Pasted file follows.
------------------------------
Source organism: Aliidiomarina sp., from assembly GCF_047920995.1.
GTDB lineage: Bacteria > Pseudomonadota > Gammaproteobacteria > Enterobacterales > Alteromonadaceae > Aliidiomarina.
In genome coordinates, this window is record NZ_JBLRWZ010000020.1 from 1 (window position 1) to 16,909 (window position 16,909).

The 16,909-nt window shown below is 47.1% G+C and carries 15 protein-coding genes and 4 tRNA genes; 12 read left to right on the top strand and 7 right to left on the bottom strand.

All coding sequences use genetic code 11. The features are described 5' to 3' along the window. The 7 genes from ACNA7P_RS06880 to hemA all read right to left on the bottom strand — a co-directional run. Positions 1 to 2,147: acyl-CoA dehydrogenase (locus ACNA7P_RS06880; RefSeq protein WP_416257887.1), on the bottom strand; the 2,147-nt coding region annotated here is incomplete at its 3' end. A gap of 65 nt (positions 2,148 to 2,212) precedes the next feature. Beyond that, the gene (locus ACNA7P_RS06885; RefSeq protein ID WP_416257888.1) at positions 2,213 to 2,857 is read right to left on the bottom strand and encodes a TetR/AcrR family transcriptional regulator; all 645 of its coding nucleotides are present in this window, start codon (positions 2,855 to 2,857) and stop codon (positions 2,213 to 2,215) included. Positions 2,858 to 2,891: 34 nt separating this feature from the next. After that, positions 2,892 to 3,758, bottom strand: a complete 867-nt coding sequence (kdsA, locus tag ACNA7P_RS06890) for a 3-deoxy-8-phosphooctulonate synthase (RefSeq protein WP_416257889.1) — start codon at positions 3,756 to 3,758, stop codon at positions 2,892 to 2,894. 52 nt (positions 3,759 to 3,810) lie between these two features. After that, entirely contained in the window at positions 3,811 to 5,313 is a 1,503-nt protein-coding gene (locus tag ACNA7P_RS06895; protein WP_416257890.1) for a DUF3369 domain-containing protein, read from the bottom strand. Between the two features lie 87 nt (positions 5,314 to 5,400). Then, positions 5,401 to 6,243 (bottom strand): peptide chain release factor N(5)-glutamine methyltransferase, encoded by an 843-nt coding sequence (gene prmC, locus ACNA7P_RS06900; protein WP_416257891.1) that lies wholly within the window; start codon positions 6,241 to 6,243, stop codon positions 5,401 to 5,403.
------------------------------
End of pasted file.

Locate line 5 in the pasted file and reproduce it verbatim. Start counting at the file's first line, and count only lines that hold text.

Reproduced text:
All coding sequences use genetic code 11. The features are described 5' to 3' along the window. The 7 genes from ACNA7P_RS06880 to hemA all read right to left on the bottom strand — a co-directional run. Positions 1 to 2,147: acyl-CoA dehydrogenase (locus ACNA7P_RS06880; RefSeq protein WP_416257887.1), on the bottom strand; the 2,147-nt coding region annotated here is incomplete at its 3' end. A gap of 65 nt (positions 2,148 to 2,212) precedes the next feature. Beyond that, the gene (locus ACNA7P_RS06885; RefSeq protein ID WP_416257888.1) at positions 2,213 to 2,857 is read right to left on the bottom strand and encodes a TetR/AcrR family transcriptional regulator; all 645 of its coding nucleotides are present in this window, start codon (positions 2,855 to 2,857) and stop codon (positions 2,213 to 2,215) included. Positions 2,858 to 2,891: 34 nt separating this feature from the next. After that, positions 2,892 to 3,758, bottom strand: a complete 867-nt coding sequence (kdsA, locus tag ACNA7P_RS06890) for a 3-deoxy-8-phosphooctulonate synthase (RefSeq protein WP_416257889.1) — start codon at positions 3,756 to 3,758, stop codon at positions 2,892 to 2,894. 52 nt (positions 3,759 to 3,810) lie between these two features. After that, entirely contained in the window at positions 3,811 to 5,313 is a 1,503-nt protein-coding gene (locus tag ACNA7P_RS06895; protein WP_416257890.1) for a DUF3369 domain-containing protein, read from the bottom strand. Between the two features lie 87 nt (positions 5,314 to 5,400). Then, positions 5,401 to 6,243 (bottom strand): peptide chain release factor N(5)-glutamine methyltransferase, encoded by an 843-nt coding sequence (gene prmC, locus ACNA7P_RS06900; protein WP_416257891.1) that lies wholly within the window; start codon positions 6,241 to 6,243, stop codon positions 5,401 to 5,403.